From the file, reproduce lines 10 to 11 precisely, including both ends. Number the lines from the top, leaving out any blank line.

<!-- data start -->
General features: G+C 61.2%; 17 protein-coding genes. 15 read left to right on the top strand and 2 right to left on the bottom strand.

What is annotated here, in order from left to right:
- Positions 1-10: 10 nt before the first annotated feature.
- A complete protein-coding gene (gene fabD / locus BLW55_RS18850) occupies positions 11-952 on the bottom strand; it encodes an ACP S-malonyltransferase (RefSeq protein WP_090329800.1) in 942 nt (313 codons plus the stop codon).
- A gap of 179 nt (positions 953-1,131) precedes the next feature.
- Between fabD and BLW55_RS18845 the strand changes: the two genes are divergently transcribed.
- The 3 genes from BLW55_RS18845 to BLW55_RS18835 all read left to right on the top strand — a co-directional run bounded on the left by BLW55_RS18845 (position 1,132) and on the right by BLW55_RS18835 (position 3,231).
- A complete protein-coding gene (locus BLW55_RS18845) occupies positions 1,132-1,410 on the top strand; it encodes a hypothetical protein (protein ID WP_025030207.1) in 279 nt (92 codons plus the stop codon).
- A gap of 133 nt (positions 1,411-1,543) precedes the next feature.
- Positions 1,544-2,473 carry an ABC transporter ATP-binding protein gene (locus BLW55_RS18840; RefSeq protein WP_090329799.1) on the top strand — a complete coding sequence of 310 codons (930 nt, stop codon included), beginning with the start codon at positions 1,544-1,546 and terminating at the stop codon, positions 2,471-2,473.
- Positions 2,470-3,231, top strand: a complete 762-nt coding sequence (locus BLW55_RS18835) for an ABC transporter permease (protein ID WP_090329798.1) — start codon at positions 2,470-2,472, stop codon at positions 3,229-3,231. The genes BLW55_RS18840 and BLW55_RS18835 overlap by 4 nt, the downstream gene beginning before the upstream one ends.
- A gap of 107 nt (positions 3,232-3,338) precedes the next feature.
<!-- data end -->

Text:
- Positions 1,544-2,473 carry an ABC transporter ATP-binding protein gene (locus BLW55_RS18840; RefSeq protein WP_090329799.1) on the top strand — a complete coding sequence of 310 codons (930 nt, stop codon included), beginning with the start codon at positions 1,544-1,546 and terminating at the stop codon, positions 2,471-2,473.
- Positions 2,470-3,231, top strand: a complete 762-nt coding sequence (locus BLW55_RS18835) for an ABC transporter permease (protein ID WP_090329798.1) — start codon at positions 2,470-2,472, stop codon at positions 3,229-3,231. The genes BLW55_RS18840 and BLW55_RS18835 overlap by 4 nt, the downstream gene beginning before the upstream one ends.